LSU Health New Orleans Newsroom

LSU Health Research to Study Link between Obesity and Breast Cancer in Real Time

breast cancer cells

Frank Lau, MD, Associate Professor in the Section of Plastic and Reconstructive Surgery at LSU Health New Orleans School of Medicine, has been awarded a grant by the Southeastern Society of Plastic Surgeons to improve the care and research of breast cancer and obesity.

“Obesity is a known risk factor for developing breast cancer, more than doubles the risk of death from breast cancer, and is linked to higher recurrence and unresponsiveness to chemotherapy in operable tumors,” notes Dr. Lau.

To study this link, the Lau lab has teamed up with Elizabeth Martin, PhD, Assistant Professor in the LSU Department of Biological Engineering. Their multidisciplinary team will use two new research techniques. The first is a biomimetic, tissue-engineered 3D culture system that allows the researchers to observe the development of breast tumors outside of the body.

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More about Dr. Frank Lau

“We believe that our team is the first in the world to keep human breast tissue alive outside of the body,” Lau says. “This gives us the chance to directly observe how tumors may develop in real time, which in turn will yield new insights and strategies in the fight against breast cancer.”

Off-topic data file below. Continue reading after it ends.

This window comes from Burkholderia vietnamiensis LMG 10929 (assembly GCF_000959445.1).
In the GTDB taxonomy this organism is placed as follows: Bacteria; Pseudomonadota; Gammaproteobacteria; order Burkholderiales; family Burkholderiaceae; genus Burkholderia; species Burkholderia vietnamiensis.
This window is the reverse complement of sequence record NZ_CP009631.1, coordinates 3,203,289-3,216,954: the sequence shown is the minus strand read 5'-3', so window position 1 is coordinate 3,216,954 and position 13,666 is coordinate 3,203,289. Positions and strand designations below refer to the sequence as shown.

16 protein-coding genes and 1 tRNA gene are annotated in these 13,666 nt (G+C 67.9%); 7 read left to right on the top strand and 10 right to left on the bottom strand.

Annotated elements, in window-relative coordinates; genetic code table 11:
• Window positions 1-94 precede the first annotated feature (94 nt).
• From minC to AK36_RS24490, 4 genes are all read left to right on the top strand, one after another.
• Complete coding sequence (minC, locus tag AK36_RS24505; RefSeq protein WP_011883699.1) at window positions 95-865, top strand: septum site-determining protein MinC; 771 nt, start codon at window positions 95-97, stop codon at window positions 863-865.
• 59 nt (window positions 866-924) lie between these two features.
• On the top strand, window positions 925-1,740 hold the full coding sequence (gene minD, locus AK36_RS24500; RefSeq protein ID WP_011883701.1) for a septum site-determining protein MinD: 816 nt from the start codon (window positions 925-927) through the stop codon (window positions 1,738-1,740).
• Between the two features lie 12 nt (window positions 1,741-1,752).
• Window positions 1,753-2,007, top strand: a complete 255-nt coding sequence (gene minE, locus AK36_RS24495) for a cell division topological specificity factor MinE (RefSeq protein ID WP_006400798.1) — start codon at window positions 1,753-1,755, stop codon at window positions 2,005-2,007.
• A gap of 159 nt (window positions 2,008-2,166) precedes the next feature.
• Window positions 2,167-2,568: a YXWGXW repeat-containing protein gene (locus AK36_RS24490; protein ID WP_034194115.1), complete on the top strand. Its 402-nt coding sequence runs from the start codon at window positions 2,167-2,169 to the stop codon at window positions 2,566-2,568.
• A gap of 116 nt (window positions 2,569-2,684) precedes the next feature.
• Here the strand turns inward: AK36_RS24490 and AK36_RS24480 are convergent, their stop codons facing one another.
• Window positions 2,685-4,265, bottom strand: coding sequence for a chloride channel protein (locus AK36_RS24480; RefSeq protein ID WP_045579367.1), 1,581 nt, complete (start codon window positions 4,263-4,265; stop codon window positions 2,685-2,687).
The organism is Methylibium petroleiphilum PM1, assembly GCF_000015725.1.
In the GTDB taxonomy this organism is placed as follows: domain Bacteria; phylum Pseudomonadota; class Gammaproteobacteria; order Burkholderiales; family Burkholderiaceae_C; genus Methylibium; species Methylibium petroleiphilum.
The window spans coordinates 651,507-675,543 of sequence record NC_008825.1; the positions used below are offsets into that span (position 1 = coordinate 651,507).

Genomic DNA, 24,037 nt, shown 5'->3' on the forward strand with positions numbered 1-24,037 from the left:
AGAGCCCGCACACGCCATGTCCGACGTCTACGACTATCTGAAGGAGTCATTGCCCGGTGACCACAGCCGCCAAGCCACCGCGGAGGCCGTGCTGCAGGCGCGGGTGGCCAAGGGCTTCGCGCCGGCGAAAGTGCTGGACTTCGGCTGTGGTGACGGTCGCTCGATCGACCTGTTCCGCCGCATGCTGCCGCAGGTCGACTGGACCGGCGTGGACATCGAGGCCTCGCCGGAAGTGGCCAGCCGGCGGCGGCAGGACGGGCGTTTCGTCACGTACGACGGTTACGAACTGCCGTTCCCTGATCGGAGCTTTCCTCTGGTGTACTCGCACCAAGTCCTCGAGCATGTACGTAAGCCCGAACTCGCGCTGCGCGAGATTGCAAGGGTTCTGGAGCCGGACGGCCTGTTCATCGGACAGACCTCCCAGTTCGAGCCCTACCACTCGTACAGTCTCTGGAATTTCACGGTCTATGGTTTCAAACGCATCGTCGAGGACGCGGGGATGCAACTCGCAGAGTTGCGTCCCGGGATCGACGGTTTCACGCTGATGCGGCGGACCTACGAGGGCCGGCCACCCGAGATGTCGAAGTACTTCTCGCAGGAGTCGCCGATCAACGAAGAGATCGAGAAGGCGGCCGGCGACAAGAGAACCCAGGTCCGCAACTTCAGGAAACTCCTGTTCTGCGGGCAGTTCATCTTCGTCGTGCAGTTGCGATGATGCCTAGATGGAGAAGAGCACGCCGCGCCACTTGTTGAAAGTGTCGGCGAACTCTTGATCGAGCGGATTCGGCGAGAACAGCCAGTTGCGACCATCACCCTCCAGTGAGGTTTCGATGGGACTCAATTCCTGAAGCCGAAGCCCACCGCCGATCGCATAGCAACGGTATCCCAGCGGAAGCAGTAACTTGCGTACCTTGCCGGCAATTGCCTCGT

Lau’s lab was also the first to keep white fat tissue alive outside of the body for up to eight weeks.

The second technology is a decellularization technique that will allow the scientists to look at the matrix architecture of the breast cancer tumors in higher detail than before.
Dr. Frank Lau
The researchers will perform a 4-way comparison between obese vs. lean, and aggressive vs. less aggressive breast cancer – obese with aggressive breast cancer, lean with aggressive breast cancer, obese with less aggressive breast cancer and lean with less aggressive breast cancer.

“Using these techniques, we will study the extracellular matrix of breast cancer in hopes of identifying new targets and new medications for treating it,” Lau concludes.

According to the National Cancer Institute’s Surveillance, Epidemiology, and End Results (SEER) Program, an estimated 268,600 new cases of female breast cancer will be diagnosed in 2019 with an estimated 41,760 deaths. Approximately 12.8% of women will be diagnosed with breast cancer at some point during their lifetime, based on 2014-2016 data.
Breast cancer and obesity are two chronic diseases that disproportionately harm the underserved populations of Louisiana.

According to LSU Health New Orleans’ Louisiana Tumor Registry (one of 18 NCI SEER Program registries), breast cancer is the most frequently diagnosed cancer among women, both in Louisiana and the US. African American women in Louisiana have significantly higher incidence and mortality rates than their national counterparts.